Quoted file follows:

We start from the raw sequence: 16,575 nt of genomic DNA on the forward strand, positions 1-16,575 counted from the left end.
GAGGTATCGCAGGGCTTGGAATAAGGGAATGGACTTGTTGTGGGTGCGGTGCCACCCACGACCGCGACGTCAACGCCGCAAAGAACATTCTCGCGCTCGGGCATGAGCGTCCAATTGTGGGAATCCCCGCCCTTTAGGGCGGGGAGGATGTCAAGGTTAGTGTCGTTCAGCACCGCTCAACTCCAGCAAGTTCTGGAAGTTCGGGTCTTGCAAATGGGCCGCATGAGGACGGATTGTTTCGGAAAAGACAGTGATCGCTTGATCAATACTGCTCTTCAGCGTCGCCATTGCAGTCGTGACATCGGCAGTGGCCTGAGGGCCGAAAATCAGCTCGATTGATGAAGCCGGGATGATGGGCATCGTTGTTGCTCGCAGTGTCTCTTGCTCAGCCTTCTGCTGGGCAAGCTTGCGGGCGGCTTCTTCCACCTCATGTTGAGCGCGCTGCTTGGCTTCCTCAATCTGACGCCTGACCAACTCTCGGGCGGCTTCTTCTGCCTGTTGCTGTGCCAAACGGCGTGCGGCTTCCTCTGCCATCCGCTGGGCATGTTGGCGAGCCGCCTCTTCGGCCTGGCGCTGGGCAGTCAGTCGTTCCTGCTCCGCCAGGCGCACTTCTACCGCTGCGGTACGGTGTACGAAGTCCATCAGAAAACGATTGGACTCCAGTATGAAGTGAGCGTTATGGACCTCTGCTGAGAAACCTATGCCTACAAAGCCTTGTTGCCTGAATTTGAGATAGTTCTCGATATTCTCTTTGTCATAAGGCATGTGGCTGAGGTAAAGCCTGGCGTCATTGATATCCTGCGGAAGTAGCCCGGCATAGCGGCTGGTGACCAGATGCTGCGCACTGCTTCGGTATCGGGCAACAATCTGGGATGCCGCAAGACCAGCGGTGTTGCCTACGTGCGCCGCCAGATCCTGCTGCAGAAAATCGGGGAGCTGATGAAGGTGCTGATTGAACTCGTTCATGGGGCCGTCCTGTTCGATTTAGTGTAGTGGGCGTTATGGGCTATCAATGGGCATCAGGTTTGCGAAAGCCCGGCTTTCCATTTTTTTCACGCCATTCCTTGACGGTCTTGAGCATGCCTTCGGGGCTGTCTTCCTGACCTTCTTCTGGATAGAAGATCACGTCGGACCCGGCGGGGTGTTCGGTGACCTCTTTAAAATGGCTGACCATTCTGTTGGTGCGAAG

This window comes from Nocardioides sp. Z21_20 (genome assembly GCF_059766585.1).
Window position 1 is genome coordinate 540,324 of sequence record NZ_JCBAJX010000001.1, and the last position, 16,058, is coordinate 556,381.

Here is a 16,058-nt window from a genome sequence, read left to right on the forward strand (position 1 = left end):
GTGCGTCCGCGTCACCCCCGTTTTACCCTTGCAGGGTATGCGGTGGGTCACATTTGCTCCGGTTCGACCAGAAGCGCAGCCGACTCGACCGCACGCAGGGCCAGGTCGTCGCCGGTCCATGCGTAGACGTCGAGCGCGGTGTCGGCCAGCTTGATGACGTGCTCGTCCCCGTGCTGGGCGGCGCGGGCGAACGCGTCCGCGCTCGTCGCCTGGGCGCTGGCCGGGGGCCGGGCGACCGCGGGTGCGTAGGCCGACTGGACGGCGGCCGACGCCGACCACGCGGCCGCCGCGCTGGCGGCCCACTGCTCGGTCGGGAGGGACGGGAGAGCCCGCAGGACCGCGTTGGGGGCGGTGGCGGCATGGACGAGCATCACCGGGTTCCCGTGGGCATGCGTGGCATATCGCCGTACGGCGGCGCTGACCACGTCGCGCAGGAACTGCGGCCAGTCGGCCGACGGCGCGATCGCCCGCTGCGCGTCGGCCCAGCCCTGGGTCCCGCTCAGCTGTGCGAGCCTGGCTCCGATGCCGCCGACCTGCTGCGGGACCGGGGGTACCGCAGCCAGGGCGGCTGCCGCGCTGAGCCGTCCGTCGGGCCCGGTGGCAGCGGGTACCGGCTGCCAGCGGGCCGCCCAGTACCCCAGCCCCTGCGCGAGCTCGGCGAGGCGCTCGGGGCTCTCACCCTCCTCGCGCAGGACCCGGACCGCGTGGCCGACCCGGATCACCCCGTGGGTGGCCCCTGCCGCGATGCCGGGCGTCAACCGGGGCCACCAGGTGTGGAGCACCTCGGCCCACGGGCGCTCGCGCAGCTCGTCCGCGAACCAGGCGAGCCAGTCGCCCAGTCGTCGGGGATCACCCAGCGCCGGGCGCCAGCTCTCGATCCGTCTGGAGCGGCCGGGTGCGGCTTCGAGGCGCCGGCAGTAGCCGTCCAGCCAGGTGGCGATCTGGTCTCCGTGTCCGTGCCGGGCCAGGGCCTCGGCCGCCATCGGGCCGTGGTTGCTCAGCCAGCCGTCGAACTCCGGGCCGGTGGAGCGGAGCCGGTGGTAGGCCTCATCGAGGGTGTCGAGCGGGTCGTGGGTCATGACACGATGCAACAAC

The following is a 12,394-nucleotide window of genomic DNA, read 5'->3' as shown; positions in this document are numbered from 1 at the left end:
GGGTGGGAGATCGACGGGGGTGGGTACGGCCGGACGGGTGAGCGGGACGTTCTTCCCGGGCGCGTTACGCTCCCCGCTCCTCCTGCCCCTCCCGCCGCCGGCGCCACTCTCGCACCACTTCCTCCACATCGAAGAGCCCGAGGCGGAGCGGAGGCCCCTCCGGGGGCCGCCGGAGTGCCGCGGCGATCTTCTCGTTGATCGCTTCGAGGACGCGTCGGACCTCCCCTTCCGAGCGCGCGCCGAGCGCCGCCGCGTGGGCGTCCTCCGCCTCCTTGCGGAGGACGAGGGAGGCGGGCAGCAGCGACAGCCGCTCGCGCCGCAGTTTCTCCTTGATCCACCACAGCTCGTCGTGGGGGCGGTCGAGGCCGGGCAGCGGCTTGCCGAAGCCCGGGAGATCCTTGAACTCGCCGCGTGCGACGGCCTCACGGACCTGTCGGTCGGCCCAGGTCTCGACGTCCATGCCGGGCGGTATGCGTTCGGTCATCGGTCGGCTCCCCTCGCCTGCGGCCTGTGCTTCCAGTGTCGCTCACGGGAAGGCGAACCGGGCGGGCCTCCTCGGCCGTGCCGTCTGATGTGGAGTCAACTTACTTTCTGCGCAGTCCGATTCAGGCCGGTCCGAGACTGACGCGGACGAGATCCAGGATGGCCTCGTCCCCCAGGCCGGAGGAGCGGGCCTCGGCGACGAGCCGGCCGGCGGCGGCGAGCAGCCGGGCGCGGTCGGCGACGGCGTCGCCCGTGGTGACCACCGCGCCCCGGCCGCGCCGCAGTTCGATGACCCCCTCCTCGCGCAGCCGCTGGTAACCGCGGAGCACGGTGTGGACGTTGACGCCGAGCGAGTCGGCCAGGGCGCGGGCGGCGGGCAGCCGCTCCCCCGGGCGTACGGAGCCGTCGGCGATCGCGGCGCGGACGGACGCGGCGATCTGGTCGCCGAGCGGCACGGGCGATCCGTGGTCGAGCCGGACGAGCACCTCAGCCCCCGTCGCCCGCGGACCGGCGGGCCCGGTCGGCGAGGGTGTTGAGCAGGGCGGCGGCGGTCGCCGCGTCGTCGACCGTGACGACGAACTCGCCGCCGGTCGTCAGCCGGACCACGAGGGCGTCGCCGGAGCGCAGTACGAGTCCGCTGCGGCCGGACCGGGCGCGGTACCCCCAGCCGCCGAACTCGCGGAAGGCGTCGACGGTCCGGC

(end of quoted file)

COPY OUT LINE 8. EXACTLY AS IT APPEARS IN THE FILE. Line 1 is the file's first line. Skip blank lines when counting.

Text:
GGGTGGGAGATCGACGGGGGTGGGTACGGCCGGACGGGTGAGCGGGACGTTCTTCCCGGGCGCGTTACGCTCCCCGCTCCTCCTGCCCCTCCCGCCGCCGGCGCCACTCTCGCACCACTTCCTCCACATCGAAGAGCCCGAGGCGGAGCGGAGGCCCCTCCGGGGGCCGCCGGAGTGCCGCGGCGATCTTCTCGTTGATCGCTTCGAGGACGCGTCGGACCTCCCCTTCCGAGCGCGCGCCGAGCGCCGCCGCGTGGGCGTCCTCCGCCTCCTTGCGGAGGACGAGGGAGGCGGGCAGCAGCGACAGCCGCTCGCGCCGCAGTTTCTCCTTGATCCACCACAGCTCGTCGTGGGGGCGGTCGAGGCCGGGCAGCGGCTTGCCGAAGCCCGGGAGATCCTTGAACTCGCCGCGTGCGACGGCCTCACGGACCTGTCGGTCGGCCCAGGTCTCGACGTCCATGCCGGGCGGTATGCGTTCGGTCATCGGTCGGCTCCCCTCGCCTGCGGCCTGTGCTTCCAGTGTCGCTCACGGGAAGGCGAACCGGGCGGGCCTCCTCGGCCGTGCCGTCTGATGTGGAGTCAACTTACTTTCTGCGCAGTCCGATTCAGGCCGGTCCGAGACTGACGCGGACGAGATCCAGGATGGCCTCGTCCCCCAGGCCGGAGGAGCGGGCCTCGGCGACGAGCCGGCCGGCGGCGGCGAGCAGCCGGGCGCGGTCGGCGACGGCGTCGCCCGTGGTGACCACCGCGCCCCGGCCGCGCCGCAGTTCGATGACCCCCTCCTCGCGCAGCCGCTGGTAACCGCGGAGCACGGTGTGGACGTTGACGCCGAGCGAGTCGGCCAGGGCGCGGGCGGCGGGCAGCCGCTCCCCCGGGCGTACGGAGCCGTCGGCGATCGCGGCGCGGACGGACGCGGCGATCTGGTCGCCGAGCGGCACGGGCGATCCGTGGTCGAGCCGGACGAGCACCTCAGCCCCCGTCGCCCGCGGACCGGCGGGCCCGGTCGGCGAGGGTGTTGAGCAGGGCGGCGGCGGTCGCCGCGTCGTCGACCGTGACGACGAACTCGCCGCCGGTCGTCAGCCGGACCACGAGGGCGTCGCCGGAGCGCAGTACGAGTCCGCTGCGGCCGGACCGGGCGCGGTACCCCCAGCCGCCGAACTCGCGGAAGGCGTCGACGGTCCGGC